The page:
Monday, February 17, 2014

Scala: What's the difference between Traversable and Iterable?

I'm currently working through the book Programming in Scala, 2nd ed.. I'm in chapter 24 and reading about the Traversable and Iterable traits and the difference between them.

Traversable is a trait with one abstract method, foreach. It's signature is

def foreach[U](f: Elem => U)

Defining this one method for a Traversable allows your collection class to gain several useful methods like

  • map
  • flatMap
  • take
  • drop
  • filter
  • foldLeft, foldRight
  • etc.

Iterable is a trait that extends Traversable and also has one abstract method, iterator. It's signature is

def iterator: Iterator[A]

Iterable defines foreach in terms of this iterator method:

def foreach[U](f: Elem => U): Unit = {
    val it = iterator
    while (it.hasNext) f(

If we can implement foreach in terms of iterator, why have Traversable as a separate trait?

The book provides one reason: that for some collections, implementing iterator may not be easy or may not be efficient. To illustrate this the book uses a Tree data structure as an example.

The Tree data structure is defined as a case class hierarchy:

sealed abstract class Tree
case class Branch(left: Tree, right: Tree) extends Tree
case class Node(elem: Int) extends Tree

I'm a Scala newbie so I couldn't get their Traversable Tree code example to work. Instead I came up with this:

sealed abstract class Tree extends Traversable[Int]
case class Branch(left: Tree, right: Tree) extends Tree {
  def foreach[U](f: Int => U) = left foreach f; right foreach f
case class Node(elem: Int) extends Tree {
  def foreach[U](f: Int => U) = f(elem)

For the Iterable version I came up with this:

sealed abstract class Tree extends Iterable[Int]
case class Branch(left: Tree, right: Tree) extends Tree {
  def iterator: Iterator[Int] = left.iterator ++ right.iterator
case class Node(elem: Int) extends Tree {
  def iterator: Iterator[Int] = Iterator.single(elem)

Both fairly straightforward. The problem with the Iterable version is with the efficiency of visiting nodes in the tree. In particular, the implementation of ++ is such that it has to do an extra indirection at every call to next to determine whether to pull from the left or the right iterator.

I think it helps to see what a naive implementation of ++ would look like:

def ++[A](left:Iterator[A], right:Iterator[A]):Iterator[A] =
    return new Iterator[A] {

        def hasNext: Boolean = left.hasNext || right.hasNext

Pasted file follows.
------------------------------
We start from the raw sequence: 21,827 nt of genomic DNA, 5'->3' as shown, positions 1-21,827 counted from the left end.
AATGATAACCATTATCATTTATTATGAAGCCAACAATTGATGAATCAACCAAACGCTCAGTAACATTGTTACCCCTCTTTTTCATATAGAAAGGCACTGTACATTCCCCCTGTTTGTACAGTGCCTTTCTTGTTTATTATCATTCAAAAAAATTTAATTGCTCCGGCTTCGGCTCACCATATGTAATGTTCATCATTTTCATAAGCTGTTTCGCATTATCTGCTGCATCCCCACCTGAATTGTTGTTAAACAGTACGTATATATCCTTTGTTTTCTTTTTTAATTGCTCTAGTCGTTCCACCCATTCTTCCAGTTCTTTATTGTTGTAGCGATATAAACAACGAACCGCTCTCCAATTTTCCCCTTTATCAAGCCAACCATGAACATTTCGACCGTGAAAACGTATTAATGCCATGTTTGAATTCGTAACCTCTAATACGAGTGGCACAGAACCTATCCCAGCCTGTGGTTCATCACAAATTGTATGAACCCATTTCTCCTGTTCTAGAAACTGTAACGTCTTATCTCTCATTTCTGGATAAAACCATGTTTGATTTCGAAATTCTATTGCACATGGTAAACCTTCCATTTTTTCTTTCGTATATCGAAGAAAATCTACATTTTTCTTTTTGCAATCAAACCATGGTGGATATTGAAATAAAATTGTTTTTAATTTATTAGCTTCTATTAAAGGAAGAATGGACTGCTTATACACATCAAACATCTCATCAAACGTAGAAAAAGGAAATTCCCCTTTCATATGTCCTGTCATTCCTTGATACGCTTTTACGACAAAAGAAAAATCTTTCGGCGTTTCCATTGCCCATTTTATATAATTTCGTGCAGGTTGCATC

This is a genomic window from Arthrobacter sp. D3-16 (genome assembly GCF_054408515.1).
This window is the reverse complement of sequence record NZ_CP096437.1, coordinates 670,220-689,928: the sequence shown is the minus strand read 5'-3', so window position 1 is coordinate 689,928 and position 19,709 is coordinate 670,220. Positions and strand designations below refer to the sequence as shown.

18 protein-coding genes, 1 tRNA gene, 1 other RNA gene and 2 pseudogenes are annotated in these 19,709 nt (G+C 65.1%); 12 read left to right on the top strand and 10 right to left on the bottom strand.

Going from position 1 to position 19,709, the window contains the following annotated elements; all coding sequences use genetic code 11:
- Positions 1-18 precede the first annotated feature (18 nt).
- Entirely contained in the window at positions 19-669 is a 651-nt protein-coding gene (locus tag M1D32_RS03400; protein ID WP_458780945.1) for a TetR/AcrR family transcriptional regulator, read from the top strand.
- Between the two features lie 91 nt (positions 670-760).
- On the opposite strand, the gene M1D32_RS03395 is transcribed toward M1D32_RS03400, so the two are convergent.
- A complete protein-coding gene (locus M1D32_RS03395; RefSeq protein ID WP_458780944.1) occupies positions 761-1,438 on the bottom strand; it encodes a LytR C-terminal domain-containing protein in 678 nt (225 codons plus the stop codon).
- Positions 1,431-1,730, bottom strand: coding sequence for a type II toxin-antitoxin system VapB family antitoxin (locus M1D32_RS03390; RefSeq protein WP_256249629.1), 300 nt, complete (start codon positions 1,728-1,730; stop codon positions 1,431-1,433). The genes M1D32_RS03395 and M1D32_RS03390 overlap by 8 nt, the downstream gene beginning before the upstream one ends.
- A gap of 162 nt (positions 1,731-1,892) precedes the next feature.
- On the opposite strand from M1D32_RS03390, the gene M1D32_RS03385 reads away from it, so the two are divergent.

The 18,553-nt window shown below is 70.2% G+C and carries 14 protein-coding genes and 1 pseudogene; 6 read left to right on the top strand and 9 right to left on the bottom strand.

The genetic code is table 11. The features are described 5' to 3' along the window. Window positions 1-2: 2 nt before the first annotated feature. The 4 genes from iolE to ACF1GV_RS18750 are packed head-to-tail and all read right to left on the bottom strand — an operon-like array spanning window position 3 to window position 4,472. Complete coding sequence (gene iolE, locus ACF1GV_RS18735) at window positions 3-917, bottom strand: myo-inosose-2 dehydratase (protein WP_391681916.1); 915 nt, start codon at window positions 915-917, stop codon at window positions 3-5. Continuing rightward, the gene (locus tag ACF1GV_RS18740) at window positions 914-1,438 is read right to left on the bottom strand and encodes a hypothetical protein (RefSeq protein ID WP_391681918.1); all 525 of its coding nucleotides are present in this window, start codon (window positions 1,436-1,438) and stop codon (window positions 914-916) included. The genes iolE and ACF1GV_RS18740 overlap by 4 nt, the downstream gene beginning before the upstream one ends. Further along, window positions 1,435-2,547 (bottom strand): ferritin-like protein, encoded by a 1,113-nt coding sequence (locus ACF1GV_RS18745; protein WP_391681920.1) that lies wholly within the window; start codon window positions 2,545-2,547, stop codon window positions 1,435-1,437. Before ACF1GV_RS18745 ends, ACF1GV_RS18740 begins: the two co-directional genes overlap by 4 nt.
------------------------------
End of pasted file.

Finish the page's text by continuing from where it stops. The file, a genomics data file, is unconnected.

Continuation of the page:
def next: A =
            if (left.hasNext)

Every call to next has to first check left.hasNext before returning a value. In a balanced binary tree with N leaf nodes, the depth of the tree is approximately log(N). So to reach a leaf via this added iterator would require an extra log(N) calls to left.hasNext. Therefore, visiting all of the leaf nodes using the iterator would take O(N*log(N)).

But, that's with the naive implementation of ++. The actual implementation, shown below, optimizes by keeping a reference, cur, to the current Iterator. This allows it to avoid needing to check hasNext on the first Iterator on each call to next.

def ++[B >: A](that: => GenTraversableOnce[B]): Iterator[B] = new AbstractIterator[B] {
    // optimize a little bit to prevent n log n behavior.
    private var cur : Iterator[B] = self
    private var selfExhausted : Boolean = false
    // since that is by-name, make sure it's only referenced once -
    // if "val it = that" is inside the block, then hasNext on an empty
    // iterator will continually reevaluate it. (ticket #3269)
    lazy val it = that.toIterator
    // the eq check is to avoid an infinite loop on "x ++ x"
    def hasNext = cur.hasNext || (!selfExhausted && {
        it.hasNext && {
            cur = it
            selfExhausted = true
    def next() = { hasNext; }

So, to a certain degree, this example with the Tree is a little artificial. It's just as easy to implement Tree as an Iterable as it is to implement it as a Traversable and there is no fundamental reason why the performance of visiting all of the leaf nodes needs to be worse than a Traversable implementation.

I think it is reasonable to assume that there might be data structures where implementing an Iterator over their elements could be challenging (either fundamentally so or with regards to efficiency). I just wish I could think of a more compelling example.

Further resources:

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